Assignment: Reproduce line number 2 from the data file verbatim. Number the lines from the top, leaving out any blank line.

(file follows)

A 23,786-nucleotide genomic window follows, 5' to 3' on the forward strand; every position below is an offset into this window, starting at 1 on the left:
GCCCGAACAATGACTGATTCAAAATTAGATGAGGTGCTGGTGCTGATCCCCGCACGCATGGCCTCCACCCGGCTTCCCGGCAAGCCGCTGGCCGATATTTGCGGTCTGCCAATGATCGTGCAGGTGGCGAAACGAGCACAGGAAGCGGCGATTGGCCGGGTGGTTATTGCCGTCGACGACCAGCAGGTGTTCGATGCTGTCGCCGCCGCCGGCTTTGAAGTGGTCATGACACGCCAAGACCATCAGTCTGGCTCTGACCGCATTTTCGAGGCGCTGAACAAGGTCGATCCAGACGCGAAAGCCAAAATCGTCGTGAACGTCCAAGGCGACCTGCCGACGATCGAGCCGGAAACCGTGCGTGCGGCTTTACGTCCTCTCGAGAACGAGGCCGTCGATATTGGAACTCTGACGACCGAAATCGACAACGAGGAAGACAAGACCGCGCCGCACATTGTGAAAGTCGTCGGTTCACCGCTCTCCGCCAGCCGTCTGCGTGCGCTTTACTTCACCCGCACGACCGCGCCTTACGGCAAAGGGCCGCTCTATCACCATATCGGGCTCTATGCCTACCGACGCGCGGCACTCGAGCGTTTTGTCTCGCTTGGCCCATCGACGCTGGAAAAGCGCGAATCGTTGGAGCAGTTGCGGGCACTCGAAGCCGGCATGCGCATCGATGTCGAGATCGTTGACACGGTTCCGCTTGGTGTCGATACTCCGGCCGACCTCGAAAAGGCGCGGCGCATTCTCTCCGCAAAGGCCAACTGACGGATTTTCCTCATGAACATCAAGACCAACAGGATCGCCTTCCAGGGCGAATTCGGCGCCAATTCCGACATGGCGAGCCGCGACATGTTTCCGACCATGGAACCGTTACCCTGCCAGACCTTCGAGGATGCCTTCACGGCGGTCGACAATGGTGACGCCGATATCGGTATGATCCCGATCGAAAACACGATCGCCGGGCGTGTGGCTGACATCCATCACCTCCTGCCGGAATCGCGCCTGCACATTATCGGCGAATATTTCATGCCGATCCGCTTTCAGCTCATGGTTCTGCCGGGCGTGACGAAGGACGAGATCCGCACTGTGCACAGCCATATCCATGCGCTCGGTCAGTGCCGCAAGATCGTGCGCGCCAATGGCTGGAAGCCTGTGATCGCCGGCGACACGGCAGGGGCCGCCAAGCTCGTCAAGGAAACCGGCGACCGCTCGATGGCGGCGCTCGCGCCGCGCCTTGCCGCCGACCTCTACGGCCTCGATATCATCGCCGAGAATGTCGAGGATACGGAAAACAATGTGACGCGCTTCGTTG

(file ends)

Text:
GCCCGAACAATGACTGATTCAAAATTAGATGAGGTGCTGGTGCTGATCCCCGCACGCATGGCCTCCACCCGGCTTCCCGGCAAGCCGCTGGCCGATATTTGCGGTCTGCCAATGATCGTGCAGGTGGCGAAACGAGCACAGGAAGCGGCGATTGGCCGGGTGGTTATTGCCGTCGACGACCAGCAGGTGTTCGATGCTGTCGCCGCCGCCGGCTTTGAAGTGGTCATGACACGCCAAGACCATCAGTCTGGCTCTGACCGCATTTTCGAGGCGCTGAACAAGGTCGATCCAGACGCGAAAGCCAAAATCGTCGTGAACGTCCAAGGCGACCTGCCGACGATCGAGCCGGAAACCGTGCGTGCGGCTTTACGTCCTCTCGAGAACGAGGCCGTCGATATTGGAACTCTGACGACCGAAATCGACAACGAGGAAGACAAGACCGCGCCGCACATTGTGAAAGTCGTCGGTTCACCGCTCTCCGCCAGCCGTCTGCGTGCGCTTTACTTCACCCGCACGACCGCGCCTTACGGCAAAGGGCCGCTCTATCACCATATCGGGCTCTATGCCTACCGACGCGCGGCACTCGAGCGTTTTGTCTCGCTTGGCCCATCGACGCTGGAAAAGCGCGAATCGTTGGAGCAGTTGCGGGCACTCGAAGCCGGCATGCGCATCGATGTCGAGATCGTTGACACGGTTCCGCTTGGTGTCGATACTCCGGCCGACCTCGAAAAGGCGCGGCGCATTCTCTCCGCAAAGGCCAACTGACGGATTTTCCTCATGAACATCAAGACCAACAGGATCGCCTTCCAGGGCGAATTCGGCGCCAATTCCGACATGGCGAGCCGCGACATGTTTCCGACCATGGAACCGTTACCCTGCCAGACCTTCGAGGATGCCTTCACGGCGGTCGACAATGGTGACGCCGATATCGGTATGATCCCGATCGAAAACACGATCGCCGGGCGTGTGGCTGACATCCATCACCTCCTGCCGGAATCGCGCCTGCACATTATCGGCGAATATTTCATGCCGATCCGCTTTCAGCTCATGGTTCTGCCGGGCGTGACGAAGGACGAGATCCGCACTGTGCACAGCCATATCCATGCGCTCGGTCAGTGCCGCAAGATCGTGCGCGCCAATGGCTGGAAGCCTGTGATCGCCGGCGACACGGCAGGGGCCGCCAAGCTCGTCAAGGAAACCGGCGACCGCTCGATGGCGGCGCTCGCGCCGCGCCTTGCCGCCGACCTCTACGGCCTCGATATCATCGCCGAGAATGTCGAGGATACGGAAAACAATGTGACGCGCTTCGTTG